Cape Town - Ottis Gibson had said after a 2-0 Test series win against Bangladesh last October that his real tests would come later, and that only then should he be judged in his role as new coach of the Proteas.
Now, after a long home summer, he is sitting pretty.
The Proteas beat Virat Kohli's top-ranked India 2-1 in the new year before they became the first South African team to beat Australia in a home series - 3-1 - since 1970.
Those are two massive scalps and, while they are still not back to No 1 in the world, the Proteas have made some serious inroads.
In Gibson, South Africa has a leader who is as knowledgeable about the game as anybody.
He lives and breathes the sport, is passionate about fast bowling and when he talks cricket he does so in a measured, thoughtful manner.
He is also a human being, and the Proteas players will tell you how easy their new coach is to talk to.
The 2019 World Cup remains the priority, and one would be foolish to try and translate Test form into ODI success, but indications are that the South African national side, as a whole, is in good hands under Gibson.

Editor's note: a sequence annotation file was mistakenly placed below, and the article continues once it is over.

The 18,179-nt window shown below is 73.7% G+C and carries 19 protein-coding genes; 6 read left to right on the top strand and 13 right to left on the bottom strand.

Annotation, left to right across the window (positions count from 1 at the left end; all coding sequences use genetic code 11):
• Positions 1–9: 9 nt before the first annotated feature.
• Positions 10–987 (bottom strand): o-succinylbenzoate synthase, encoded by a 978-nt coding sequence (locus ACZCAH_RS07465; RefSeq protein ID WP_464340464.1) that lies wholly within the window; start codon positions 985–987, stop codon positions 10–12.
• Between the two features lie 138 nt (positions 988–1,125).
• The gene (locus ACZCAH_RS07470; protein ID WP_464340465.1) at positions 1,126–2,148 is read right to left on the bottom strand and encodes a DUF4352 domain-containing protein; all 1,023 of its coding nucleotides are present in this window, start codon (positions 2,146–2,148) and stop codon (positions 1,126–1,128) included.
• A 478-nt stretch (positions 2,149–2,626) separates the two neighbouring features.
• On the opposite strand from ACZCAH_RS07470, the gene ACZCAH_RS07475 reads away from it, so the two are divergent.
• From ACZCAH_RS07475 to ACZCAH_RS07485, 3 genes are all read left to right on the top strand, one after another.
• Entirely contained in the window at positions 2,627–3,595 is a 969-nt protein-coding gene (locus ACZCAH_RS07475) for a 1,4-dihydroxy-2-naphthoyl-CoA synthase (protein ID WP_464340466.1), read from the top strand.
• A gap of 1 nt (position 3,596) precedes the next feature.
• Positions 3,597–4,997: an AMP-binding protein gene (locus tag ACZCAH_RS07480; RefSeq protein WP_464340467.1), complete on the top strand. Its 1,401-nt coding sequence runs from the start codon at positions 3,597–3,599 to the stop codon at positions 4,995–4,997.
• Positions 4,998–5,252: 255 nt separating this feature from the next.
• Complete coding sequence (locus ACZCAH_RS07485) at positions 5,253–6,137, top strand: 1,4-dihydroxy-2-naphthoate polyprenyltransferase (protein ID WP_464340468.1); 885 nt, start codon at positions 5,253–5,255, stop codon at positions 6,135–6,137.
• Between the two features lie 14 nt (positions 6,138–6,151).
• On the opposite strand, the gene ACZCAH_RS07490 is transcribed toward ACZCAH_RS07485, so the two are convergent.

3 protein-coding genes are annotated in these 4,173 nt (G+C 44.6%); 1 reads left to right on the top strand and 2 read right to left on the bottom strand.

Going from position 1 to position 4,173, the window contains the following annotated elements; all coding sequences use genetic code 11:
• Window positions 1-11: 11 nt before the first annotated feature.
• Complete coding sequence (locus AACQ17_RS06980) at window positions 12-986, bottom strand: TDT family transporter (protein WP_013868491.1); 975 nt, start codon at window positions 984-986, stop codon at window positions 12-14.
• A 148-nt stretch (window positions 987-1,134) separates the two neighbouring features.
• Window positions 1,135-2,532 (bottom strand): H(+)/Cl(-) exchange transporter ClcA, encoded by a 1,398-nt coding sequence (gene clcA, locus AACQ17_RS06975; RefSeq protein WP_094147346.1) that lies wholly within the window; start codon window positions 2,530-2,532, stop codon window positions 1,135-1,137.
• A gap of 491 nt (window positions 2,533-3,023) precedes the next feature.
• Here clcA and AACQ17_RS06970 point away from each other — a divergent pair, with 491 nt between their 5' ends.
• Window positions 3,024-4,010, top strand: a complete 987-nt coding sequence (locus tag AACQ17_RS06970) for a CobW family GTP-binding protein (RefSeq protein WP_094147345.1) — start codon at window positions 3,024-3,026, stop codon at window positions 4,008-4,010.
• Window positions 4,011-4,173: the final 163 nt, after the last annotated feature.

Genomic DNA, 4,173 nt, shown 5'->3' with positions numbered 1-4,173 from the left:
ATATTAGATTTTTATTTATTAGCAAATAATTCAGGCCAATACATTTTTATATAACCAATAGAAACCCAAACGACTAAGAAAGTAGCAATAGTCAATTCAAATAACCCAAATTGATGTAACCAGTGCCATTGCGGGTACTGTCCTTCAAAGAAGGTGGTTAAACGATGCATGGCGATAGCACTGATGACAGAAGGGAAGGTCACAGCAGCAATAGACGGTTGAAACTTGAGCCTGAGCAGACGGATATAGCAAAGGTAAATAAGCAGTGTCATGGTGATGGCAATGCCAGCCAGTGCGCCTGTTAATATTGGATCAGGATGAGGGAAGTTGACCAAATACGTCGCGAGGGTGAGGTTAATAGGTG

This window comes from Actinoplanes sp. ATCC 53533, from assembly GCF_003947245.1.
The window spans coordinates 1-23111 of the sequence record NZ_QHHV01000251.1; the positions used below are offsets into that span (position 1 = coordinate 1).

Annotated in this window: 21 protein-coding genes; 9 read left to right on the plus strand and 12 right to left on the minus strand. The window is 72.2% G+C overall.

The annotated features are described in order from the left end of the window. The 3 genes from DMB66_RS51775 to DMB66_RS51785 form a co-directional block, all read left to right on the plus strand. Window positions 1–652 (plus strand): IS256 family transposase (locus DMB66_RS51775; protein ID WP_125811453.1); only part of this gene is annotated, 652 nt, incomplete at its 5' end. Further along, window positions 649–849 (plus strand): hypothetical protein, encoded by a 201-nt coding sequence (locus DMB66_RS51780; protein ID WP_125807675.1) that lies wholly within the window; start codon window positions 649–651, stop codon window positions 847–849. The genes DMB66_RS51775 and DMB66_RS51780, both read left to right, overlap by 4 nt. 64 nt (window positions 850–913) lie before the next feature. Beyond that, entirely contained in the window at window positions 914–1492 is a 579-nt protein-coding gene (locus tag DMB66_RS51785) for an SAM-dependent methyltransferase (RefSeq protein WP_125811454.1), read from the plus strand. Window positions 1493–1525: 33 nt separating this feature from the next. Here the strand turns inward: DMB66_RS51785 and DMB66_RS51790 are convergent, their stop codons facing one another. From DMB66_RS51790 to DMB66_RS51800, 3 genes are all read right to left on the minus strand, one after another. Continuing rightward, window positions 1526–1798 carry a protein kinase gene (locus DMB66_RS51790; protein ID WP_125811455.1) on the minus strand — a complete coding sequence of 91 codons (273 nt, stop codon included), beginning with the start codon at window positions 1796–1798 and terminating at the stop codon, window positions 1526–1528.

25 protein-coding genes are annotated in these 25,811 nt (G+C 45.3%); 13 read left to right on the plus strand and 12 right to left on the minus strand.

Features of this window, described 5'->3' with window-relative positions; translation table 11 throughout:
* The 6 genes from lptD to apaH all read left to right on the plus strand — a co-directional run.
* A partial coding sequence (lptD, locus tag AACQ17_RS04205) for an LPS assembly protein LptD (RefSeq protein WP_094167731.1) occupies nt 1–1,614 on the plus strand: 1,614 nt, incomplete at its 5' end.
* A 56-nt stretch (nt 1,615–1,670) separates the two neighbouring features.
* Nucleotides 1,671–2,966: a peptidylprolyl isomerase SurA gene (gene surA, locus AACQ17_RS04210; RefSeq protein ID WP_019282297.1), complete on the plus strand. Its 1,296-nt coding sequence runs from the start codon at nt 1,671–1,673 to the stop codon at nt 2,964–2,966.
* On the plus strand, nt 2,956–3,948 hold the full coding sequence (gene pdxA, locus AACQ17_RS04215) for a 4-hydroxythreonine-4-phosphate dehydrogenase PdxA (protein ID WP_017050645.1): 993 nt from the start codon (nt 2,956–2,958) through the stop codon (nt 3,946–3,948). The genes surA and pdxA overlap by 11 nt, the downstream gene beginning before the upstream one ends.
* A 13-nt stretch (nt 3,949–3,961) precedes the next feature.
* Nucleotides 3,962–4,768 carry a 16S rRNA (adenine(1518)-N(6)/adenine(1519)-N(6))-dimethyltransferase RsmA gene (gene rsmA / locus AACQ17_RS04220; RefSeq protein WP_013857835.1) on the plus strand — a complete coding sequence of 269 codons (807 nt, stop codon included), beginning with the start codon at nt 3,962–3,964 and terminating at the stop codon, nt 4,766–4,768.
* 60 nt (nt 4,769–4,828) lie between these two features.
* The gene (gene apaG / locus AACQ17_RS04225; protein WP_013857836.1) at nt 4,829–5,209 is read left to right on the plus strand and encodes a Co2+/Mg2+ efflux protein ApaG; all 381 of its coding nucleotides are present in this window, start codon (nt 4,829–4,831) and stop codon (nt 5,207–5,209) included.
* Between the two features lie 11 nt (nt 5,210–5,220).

"To win these two series, especially this one with all the other noise that had gone on, is quite rewarding," he told media at the Wanderers on Tuesday.
There certainly has been a lot going on.
From stairwell confrontations, to on-field sledging, over-the-top wicket celebrations, suspensions, ball-tampering and tears, the cricket hasn't always been leading the headlines.
"The one thing I do all the time is keep the support staff focused on the cricket," Gibson said.
"It was disappointing that after every game the story was not about the cricket.
“I’ve been involved in two Ashes with England and there’s a lot of hype always around that. With this one, though, the story was never really the cricket and I thought there was some good cricket played that never really got the air time that it deserved."
The party would have gone deep into the Johannesburg night on Tuesday as the Proteas celebrated their latest triumph.
Six months into the Gibson era, there seems to be change in the air. And while it is the Proteas transforming, there coach is keeping it as simple as possible.
"I’ve been myself and the way that I normally am," he said.
"I try to enjoy myself and take the pressure off. There is enough pressure on the cricket field so in the dressing room it is quite relaxed.
"There is rum and coke on the table, not at lunch time, and there is music in the dressing room.
"It’s quite a chilled-out place. If you guys (journalists) were to come in there I’m sure you would enjoy it as well, but you’re not invited."